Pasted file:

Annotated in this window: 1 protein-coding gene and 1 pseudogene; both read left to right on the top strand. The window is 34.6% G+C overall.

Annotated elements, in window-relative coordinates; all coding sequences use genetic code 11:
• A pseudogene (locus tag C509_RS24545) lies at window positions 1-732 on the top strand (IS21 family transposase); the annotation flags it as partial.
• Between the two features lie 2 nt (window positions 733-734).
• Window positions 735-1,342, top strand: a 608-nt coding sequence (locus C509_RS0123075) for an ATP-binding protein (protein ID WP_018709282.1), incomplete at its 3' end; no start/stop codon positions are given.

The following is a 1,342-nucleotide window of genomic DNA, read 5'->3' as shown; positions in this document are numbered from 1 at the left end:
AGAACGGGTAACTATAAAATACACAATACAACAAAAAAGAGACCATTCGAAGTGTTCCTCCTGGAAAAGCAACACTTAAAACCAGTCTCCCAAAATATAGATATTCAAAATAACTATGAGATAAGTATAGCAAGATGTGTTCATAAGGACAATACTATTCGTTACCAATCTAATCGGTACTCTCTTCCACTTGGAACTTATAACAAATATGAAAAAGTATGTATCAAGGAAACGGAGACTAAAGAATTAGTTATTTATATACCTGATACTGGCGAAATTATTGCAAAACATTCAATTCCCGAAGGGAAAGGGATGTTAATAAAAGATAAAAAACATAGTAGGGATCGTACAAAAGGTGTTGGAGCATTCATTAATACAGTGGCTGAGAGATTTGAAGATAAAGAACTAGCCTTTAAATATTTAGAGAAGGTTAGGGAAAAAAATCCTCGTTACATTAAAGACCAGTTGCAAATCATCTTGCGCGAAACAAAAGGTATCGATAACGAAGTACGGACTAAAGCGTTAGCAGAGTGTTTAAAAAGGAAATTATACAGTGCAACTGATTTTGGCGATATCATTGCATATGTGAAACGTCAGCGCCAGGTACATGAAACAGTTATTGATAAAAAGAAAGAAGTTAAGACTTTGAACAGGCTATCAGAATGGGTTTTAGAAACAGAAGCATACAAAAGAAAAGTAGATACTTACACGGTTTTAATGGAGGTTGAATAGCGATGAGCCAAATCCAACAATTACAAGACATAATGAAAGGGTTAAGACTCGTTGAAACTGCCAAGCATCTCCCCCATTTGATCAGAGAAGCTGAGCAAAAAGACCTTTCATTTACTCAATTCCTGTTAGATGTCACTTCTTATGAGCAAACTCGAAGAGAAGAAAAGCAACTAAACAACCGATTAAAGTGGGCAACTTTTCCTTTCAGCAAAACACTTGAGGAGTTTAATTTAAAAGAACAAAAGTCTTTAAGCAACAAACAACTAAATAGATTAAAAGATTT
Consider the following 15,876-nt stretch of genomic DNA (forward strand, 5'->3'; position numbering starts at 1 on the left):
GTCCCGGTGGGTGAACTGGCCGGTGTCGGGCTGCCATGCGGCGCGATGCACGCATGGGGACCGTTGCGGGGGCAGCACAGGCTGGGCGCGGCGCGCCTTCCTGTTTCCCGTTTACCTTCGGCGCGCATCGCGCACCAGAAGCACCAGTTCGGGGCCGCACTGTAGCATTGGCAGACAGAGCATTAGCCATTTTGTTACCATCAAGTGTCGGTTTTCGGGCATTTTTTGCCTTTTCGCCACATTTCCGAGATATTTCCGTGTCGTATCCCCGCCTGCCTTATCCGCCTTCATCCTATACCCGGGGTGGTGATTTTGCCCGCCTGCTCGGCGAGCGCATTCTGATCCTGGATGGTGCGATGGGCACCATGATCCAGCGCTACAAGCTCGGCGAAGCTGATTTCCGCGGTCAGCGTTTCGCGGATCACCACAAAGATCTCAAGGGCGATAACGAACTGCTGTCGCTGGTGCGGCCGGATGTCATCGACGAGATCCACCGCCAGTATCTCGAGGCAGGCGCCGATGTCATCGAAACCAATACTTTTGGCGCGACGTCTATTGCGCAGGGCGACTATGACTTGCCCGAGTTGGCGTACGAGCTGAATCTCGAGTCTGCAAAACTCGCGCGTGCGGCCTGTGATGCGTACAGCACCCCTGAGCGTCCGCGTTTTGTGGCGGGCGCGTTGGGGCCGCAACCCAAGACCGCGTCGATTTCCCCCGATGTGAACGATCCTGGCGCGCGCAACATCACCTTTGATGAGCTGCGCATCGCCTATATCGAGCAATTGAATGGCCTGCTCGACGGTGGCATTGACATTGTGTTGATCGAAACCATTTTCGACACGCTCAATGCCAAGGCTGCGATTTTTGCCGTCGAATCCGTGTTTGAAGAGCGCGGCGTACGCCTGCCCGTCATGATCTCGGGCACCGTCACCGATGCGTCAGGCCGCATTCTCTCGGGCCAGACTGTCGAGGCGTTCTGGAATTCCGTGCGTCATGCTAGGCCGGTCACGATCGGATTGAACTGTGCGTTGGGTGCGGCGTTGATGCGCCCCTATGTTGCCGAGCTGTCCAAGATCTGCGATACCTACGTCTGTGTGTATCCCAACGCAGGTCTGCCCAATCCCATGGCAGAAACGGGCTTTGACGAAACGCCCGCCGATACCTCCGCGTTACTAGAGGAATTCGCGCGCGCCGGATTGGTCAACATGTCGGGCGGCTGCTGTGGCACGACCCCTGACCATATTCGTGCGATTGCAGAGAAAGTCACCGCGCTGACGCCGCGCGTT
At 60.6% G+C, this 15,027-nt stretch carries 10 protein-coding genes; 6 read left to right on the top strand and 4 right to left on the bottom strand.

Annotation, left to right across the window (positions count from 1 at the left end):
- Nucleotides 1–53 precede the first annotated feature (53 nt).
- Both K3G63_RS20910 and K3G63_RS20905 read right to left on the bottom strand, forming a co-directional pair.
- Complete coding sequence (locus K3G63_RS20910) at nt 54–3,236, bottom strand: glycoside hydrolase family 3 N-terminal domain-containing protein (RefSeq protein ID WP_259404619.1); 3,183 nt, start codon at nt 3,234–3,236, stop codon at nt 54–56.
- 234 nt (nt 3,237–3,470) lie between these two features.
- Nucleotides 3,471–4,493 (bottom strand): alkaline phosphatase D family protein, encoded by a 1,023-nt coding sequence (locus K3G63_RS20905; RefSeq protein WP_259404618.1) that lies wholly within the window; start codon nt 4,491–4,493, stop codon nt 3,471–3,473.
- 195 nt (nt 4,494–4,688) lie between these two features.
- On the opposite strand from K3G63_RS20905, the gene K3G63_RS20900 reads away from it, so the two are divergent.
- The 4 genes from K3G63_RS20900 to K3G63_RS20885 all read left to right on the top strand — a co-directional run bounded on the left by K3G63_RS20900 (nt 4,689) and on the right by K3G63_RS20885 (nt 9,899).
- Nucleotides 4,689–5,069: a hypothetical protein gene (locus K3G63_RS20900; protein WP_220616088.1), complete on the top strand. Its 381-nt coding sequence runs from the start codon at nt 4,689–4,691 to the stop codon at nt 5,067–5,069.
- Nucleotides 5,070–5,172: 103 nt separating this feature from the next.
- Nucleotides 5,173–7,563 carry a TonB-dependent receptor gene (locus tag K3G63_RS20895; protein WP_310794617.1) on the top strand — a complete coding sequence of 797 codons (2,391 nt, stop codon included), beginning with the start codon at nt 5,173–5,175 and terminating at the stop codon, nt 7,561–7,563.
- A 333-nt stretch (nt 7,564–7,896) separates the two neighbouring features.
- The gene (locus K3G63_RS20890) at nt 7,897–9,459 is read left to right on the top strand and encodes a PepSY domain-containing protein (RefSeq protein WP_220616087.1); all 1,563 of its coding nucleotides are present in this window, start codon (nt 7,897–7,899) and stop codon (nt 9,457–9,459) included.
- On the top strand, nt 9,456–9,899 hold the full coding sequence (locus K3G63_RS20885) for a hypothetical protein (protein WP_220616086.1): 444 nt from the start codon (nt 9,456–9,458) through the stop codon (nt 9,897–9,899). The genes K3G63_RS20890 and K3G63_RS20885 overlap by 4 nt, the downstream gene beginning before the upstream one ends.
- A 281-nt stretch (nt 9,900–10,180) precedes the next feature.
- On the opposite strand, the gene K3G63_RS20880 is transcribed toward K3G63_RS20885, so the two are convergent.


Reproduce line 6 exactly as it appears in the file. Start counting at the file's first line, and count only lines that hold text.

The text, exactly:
The following is a 1,342-nucleotide window of genomic DNA, read 5'->3' as shown; positions in this document are numbered from 1 at the left end: